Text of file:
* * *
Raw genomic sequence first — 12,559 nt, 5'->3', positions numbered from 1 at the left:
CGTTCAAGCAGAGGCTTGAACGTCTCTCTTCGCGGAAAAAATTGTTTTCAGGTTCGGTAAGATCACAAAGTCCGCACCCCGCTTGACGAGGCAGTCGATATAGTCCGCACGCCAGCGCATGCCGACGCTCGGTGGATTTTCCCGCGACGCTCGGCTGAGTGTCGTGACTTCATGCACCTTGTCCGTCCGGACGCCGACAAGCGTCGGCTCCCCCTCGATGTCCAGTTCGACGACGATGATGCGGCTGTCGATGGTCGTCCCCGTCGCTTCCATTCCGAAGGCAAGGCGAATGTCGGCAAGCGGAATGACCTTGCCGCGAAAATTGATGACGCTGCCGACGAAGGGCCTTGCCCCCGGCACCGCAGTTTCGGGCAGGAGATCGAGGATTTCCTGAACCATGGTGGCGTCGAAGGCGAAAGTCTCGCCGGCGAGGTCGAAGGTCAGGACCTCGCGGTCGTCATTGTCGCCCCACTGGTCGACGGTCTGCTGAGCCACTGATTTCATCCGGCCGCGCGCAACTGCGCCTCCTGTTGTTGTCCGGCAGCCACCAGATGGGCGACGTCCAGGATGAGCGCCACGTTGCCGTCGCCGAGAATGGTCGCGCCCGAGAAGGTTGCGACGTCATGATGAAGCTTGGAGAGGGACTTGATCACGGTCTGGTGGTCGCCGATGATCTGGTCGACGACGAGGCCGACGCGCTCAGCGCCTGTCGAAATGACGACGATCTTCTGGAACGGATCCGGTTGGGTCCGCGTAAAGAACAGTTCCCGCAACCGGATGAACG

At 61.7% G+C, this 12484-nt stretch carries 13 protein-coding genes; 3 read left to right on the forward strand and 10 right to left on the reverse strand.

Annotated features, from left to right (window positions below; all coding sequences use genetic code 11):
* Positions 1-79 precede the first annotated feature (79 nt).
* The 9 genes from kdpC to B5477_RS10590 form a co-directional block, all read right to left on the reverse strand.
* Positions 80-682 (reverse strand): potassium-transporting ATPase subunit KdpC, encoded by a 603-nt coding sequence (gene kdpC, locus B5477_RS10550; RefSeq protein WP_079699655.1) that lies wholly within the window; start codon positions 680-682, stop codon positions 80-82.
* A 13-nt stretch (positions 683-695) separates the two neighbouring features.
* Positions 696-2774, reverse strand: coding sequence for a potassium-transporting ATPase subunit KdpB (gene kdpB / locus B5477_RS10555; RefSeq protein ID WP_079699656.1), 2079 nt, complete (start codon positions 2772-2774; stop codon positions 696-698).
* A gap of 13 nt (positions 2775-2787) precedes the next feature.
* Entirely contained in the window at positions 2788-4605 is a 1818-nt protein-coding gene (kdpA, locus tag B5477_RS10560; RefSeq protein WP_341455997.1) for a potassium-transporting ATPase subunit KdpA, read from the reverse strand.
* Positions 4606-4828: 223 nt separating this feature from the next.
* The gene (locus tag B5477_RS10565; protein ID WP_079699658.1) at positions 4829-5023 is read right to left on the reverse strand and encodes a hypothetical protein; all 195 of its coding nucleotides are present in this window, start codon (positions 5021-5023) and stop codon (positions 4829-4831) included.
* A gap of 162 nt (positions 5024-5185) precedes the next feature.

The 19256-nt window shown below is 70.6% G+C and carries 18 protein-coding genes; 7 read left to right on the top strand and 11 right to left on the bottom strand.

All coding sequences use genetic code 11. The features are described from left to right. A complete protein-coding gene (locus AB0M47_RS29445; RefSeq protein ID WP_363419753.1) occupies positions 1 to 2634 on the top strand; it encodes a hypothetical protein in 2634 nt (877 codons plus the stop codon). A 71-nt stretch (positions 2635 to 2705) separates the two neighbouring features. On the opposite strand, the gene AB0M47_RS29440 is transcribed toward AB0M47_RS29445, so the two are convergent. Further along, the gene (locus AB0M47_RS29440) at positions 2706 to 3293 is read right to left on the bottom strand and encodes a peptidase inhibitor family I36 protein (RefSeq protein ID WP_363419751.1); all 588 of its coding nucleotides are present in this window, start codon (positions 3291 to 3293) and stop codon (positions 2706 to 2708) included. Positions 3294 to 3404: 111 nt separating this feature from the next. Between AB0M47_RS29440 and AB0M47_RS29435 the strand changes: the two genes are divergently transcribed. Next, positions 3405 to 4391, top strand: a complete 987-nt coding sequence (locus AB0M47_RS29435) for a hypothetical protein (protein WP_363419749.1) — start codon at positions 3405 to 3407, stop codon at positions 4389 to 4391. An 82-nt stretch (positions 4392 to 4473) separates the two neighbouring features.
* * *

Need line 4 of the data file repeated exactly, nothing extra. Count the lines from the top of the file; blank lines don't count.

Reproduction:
Annotated features, from left to right (window positions below; all coding sequences use genetic code 11):